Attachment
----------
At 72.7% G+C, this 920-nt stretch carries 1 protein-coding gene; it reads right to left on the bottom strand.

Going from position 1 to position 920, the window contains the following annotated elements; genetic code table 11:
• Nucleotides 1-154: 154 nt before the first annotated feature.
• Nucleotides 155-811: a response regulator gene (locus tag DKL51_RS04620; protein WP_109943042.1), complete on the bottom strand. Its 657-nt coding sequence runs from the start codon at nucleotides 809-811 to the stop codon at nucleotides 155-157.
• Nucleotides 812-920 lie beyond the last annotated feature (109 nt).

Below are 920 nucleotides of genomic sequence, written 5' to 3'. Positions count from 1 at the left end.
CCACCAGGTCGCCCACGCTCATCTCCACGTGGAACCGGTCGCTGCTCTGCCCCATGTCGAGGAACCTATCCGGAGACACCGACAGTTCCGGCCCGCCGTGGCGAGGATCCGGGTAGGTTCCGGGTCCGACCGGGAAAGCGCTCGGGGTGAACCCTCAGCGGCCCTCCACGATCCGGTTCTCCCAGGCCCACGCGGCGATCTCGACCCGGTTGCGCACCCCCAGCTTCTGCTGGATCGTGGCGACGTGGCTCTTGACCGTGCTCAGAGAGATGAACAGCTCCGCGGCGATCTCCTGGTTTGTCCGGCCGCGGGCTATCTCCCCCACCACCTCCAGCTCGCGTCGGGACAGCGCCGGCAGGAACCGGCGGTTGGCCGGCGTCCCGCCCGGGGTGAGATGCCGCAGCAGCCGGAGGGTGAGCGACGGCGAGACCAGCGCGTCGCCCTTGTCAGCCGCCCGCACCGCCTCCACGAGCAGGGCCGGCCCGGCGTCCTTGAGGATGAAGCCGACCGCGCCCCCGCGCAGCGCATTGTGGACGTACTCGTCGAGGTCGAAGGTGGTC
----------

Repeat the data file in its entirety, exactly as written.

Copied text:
At 72.7% G+C, this 920-nt stretch carries 1 protein-coding gene; it reads right to left on the bottom strand.

Going from position 1 to position 920, the window contains the following annotated elements; genetic code table 11:
• Nucleotides 1-154: 154 nt before the first annotated feature.
• Nucleotides 155-811: a response regulator gene (locus tag DKL51_RS04620; protein WP_109943042.1), complete on the bottom strand. Its 657-nt coding sequence runs from the start codon at nucleotides 809-811 to the stop codon at nucleotides 155-157.
• Nucleotides 812-920 lie beyond the last annotated feature (109 nt).

Below are 920 nucleotides of genomic sequence, written 5' to 3'. Positions count from 1 at the left end.
CCACCAGGTCGCCCACGCTCATCTCCACGTGGAACCGGTCGCTGCTCTGCCCCATGTCGAGGAACCTATCCGGAGACACCGACAGTTCCGGCCCGCCGTGGCGAGGATCCGGGTAGGTTCCGGGTCCGACCGGGAAAGCGCTCGGGGTGAACCCTCAGCGGCCCTCCACGATCCGGTTCTCCCAGGCCCACGCGGCGATCTCGACCCGGTTGCGCACCCCCAGCTTCTGCTGGATCGTGGCGACGTGGCTCTTGACCGTGCTCAGAGAGATGAACAGCTCCGCGGCGATCTCCTGGTTTGTCCGGCCGCGGGCTATCTCCCCCACCACCTCCAGCTCGCGTCGGGACAGCGCCGGCAGGAACCGGCGGTTGGCCGGCGTCCCGCCCGGGGTGAGATGCCGCAGCAGCCGGAGGGTGAGCGACGGCGAGACCAGCGCGTCGCCCTTGTCAGCCGCCCGCACCGCCTCCACGAGCAGGGCCGGCCCGGCGTCCTTGAGGATGAAGCCGACCGCGCCCCCGCGCAGCGCATTGTGGACGTACTCGTCGAGGTCGAAGGTGGTC